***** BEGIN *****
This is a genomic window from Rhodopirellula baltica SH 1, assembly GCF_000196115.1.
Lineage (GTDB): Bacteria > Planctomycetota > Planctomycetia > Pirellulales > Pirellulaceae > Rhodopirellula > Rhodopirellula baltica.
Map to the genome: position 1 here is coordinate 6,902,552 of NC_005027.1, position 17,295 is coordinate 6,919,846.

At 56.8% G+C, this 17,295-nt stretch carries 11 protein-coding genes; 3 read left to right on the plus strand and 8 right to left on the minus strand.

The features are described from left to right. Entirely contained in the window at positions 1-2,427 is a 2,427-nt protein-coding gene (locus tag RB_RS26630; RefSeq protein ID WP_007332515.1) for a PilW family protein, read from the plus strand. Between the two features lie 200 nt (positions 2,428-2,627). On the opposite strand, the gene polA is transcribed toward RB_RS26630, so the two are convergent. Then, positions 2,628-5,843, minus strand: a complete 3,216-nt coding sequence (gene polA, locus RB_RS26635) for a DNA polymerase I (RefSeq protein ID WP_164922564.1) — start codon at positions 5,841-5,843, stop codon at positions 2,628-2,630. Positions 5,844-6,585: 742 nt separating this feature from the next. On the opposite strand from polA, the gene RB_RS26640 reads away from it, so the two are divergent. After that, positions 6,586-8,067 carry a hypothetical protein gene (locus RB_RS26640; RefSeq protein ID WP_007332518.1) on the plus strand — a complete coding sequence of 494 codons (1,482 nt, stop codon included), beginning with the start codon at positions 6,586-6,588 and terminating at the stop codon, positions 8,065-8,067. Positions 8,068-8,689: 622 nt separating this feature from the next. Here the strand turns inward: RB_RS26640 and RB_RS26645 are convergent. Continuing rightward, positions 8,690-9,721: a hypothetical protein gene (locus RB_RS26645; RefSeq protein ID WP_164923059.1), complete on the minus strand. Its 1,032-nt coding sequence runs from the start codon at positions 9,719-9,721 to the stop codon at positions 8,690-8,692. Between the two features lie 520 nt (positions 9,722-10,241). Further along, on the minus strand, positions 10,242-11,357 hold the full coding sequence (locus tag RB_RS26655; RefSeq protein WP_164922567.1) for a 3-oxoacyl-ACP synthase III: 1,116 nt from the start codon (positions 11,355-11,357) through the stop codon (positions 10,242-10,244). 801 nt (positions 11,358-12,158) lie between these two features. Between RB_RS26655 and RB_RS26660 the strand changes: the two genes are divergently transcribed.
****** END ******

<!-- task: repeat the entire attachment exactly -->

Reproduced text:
This is a genomic window from Rhodopirellula baltica SH 1, assembly GCF_000196115.1.
Lineage (GTDB): Bacteria > Planctomycetota > Planctomycetia > Pirellulales > Pirellulaceae > Rhodopirellula > Rhodopirellula baltica.
Map to the genome: position 1 here is coordinate 6,902,552 of NC_005027.1, position 17,295 is coordinate 6,919,846.

At 56.8% G+C, this 17,295-nt stretch carries 11 protein-coding genes; 3 read left to right on the plus strand and 8 right to left on the minus strand.

The features are described from left to right. Entirely contained in the window at positions 1-2,427 is a 2,427-nt protein-coding gene (locus tag RB_RS26630; RefSeq protein ID WP_007332515.1) for a PilW family protein, read from the plus strand. Between the two features lie 200 nt (positions 2,428-2,627). On the opposite strand, the gene polA is transcribed toward RB_RS26630, so the two are convergent. Then, positions 2,628-5,843, minus strand: a complete 3,216-nt coding sequence (gene polA, locus RB_RS26635) for a DNA polymerase I (RefSeq protein ID WP_164922564.1) — start codon at positions 5,841-5,843, stop codon at positions 2,628-2,630. Positions 5,844-6,585: 742 nt separating this feature from the next. On the opposite strand from polA, the gene RB_RS26640 reads away from it, so the two are divergent. After that, positions 6,586-8,067 carry a hypothetical protein gene (locus RB_RS26640; RefSeq protein ID WP_007332518.1) on the plus strand — a complete coding sequence of 494 codons (1,482 nt, stop codon included), beginning with the start codon at positions 6,586-6,588 and terminating at the stop codon, positions 8,065-8,067. Positions 8,068-8,689: 622 nt separating this feature from the next. Here the strand turns inward: RB_RS26640 and RB_RS26645 are convergent. Continuing rightward, positions 8,690-9,721: a hypothetical protein gene (locus RB_RS26645; RefSeq protein ID WP_164923059.1), complete on the minus strand. Its 1,032-nt coding sequence runs from the start codon at positions 9,719-9,721 to the stop codon at positions 8,690-8,692. Between the two features lie 520 nt (positions 9,722-10,241). Further along, on the minus strand, positions 10,242-11,357 hold the full coding sequence (locus tag RB_RS26655; RefSeq protein WP_164922567.1) for a 3-oxoacyl-ACP synthase III: 1,116 nt from the start codon (positions 11,355-11,357) through the stop codon (positions 10,242-10,244). 801 nt (positions 11,358-12,158) lie between these two features. Between RB_RS26655 and RB_RS26660 the strand changes: the two genes are divergently transcribed.